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HomeYachtsClassic Yachts1929 Classic Sailing Yacht Halcyon sinks after 4-Yacht fire in the Marina...

1929 Classic Sailing Yacht Halcyon sinks after 4-Yacht fire in the Marina in Corfu

On the afternoon of September 7, at the Gouvia Marina in Corfu, Greece, the country’s largest marina, a fire broke out onboard one of the vessels. Because the ships were docked in close proximity, the fire caught on quickly and spread to three other ships, including the sailing yacht Halcyon, a speedboat, a sailing catamaran and another cat.

When we initially covered the incident, which has been described by trade publications as the biggest of its kind in recent years, the sailing yacht was still burning. Since the other three vessels had fiberglass hulls, it became clear right away for first responders that they were past the point of saving. People on the dock rushed to tow Halcyon away even as it burned, in the hope that the fire boat would have a better chance at putting the flames out.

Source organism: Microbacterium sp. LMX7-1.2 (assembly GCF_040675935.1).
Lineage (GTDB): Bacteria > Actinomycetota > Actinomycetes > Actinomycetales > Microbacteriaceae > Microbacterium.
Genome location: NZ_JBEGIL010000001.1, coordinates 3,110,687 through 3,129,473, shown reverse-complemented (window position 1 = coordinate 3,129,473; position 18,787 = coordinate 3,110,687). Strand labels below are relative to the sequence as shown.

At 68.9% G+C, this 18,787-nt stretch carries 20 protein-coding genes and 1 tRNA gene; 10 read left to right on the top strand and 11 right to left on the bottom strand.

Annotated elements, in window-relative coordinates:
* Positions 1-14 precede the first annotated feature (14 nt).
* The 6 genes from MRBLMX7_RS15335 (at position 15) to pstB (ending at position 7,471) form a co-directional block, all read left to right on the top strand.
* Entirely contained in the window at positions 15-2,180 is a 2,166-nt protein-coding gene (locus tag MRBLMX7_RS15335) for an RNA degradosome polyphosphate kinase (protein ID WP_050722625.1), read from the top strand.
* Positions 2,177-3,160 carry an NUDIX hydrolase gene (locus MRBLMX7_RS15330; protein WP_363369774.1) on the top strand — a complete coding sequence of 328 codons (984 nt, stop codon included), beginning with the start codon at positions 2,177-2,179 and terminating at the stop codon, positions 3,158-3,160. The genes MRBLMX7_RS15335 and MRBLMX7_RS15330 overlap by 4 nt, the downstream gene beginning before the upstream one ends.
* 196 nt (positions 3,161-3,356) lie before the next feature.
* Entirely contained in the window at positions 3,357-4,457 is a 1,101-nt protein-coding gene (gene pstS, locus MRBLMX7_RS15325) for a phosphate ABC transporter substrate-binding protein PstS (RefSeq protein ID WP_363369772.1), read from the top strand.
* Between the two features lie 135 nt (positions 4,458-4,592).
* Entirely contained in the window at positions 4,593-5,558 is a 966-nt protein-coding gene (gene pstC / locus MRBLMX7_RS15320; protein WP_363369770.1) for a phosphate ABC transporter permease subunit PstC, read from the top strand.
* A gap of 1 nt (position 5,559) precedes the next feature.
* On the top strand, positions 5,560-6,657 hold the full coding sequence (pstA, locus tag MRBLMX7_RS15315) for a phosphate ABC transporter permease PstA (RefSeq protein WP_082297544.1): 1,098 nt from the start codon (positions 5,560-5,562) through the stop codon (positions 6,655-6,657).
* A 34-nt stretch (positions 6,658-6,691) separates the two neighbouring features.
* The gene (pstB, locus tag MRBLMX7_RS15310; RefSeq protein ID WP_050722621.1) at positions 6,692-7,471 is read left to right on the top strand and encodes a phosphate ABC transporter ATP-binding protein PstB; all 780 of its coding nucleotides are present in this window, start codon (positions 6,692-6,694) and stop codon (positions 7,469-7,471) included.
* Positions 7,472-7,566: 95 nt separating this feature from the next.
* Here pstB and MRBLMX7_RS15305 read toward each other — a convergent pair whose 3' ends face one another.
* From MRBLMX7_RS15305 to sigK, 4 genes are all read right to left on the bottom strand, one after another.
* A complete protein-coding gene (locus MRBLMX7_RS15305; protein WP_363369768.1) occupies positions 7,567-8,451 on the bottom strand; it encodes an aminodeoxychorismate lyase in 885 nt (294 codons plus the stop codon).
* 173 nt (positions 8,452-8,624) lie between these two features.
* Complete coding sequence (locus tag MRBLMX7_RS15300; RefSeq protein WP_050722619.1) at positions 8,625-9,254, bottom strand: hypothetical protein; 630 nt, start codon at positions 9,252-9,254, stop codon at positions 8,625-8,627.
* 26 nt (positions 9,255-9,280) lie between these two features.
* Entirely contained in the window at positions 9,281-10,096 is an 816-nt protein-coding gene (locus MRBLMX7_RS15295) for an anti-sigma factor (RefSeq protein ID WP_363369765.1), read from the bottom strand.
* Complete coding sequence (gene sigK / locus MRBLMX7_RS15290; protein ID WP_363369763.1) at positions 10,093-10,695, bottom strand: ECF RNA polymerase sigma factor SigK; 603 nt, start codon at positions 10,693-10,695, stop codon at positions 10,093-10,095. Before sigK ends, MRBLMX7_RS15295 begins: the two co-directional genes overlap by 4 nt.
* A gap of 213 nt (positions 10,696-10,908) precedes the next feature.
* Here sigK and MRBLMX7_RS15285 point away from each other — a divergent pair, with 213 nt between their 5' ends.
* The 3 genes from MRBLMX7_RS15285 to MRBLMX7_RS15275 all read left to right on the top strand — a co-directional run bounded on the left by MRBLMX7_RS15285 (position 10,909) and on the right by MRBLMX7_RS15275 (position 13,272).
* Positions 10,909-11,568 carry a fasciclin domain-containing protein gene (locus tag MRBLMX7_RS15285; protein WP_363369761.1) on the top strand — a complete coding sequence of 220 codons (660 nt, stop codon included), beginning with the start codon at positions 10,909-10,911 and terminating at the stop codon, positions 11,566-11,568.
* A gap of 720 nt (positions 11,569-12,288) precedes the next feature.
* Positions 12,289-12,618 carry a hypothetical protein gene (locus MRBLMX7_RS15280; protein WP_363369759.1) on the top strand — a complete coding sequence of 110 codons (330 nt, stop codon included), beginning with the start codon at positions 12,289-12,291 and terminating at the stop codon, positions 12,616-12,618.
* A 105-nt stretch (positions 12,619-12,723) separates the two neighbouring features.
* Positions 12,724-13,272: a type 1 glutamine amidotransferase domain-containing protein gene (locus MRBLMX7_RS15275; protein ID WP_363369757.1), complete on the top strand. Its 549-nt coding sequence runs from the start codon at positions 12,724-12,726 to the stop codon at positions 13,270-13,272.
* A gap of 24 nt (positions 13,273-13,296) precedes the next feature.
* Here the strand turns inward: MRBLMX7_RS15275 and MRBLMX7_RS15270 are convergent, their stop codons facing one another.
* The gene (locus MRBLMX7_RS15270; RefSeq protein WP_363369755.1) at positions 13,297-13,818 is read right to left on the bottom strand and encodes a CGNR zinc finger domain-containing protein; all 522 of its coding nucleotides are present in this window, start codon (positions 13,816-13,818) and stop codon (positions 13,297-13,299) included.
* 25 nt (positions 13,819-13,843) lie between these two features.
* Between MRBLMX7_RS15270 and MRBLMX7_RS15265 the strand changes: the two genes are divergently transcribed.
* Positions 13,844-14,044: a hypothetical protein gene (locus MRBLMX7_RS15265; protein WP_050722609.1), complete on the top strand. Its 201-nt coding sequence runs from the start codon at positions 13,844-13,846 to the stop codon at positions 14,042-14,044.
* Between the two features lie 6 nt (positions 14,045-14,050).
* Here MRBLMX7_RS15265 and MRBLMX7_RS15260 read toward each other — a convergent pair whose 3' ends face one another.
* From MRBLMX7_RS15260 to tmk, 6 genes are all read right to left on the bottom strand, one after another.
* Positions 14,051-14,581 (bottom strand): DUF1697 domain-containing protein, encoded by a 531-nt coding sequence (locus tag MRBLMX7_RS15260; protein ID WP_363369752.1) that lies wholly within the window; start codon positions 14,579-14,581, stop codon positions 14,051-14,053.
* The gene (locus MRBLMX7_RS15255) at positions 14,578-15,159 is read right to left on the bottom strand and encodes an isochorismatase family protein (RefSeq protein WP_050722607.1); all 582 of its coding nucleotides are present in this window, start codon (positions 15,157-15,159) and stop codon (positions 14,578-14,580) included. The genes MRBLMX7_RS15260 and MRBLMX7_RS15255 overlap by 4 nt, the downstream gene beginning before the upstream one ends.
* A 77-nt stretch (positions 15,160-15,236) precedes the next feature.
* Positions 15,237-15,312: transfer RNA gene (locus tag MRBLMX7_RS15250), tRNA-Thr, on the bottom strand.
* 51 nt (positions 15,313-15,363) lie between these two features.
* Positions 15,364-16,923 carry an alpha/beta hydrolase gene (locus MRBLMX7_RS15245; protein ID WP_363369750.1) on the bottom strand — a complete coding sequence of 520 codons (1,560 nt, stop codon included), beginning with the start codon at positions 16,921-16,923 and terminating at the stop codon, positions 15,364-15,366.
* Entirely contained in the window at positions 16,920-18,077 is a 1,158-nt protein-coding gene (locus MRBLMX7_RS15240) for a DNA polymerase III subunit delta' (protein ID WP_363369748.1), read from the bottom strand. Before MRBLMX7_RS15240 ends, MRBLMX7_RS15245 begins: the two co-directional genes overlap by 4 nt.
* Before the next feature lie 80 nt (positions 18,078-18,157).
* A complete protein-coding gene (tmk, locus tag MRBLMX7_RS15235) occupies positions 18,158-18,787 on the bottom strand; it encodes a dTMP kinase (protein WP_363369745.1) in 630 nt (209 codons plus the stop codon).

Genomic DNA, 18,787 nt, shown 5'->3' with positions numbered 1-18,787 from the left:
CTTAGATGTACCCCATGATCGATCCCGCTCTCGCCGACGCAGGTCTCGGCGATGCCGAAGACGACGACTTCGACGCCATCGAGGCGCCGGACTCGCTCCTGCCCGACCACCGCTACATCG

It did not. Media reports that Halcyon is now underwater, sinking after sustaining severe damage to the hull.

Built in 1929 by Vosper Thornycroft from Southampton, Halcyon was commissioned for Lancashire industrialist Sir Sam Turner as a pleasure boat. It was a classic ketch of 29 meters (94 feet) in length, and it served as commercial vessel, private yacht, and as sail training vessel for navy cadets at the School of Navigation in Warsash. Since 1986, Halcyon was under private ownership and, in recent years, it was offered for charter.

After an extensive refit in 2006, Halcyon was turned into a very comfortable and stable charter vessel. It offered accommodation for up to eight guests in four cabins, considerably-sized lounge and socializing areas, and a wooden interior that was both timeless and very homey. It was, in short, a classic yacht offering a taste of sophisticated luxury, and it chartered for up to €20,000 ($20,140 at the current exchange rate) a week during high season.

Halcyon and the other three yachts involved in the fire are now at the bottom of the sea. The causes of the fire have not yet been determined, and no injuries have been reported.

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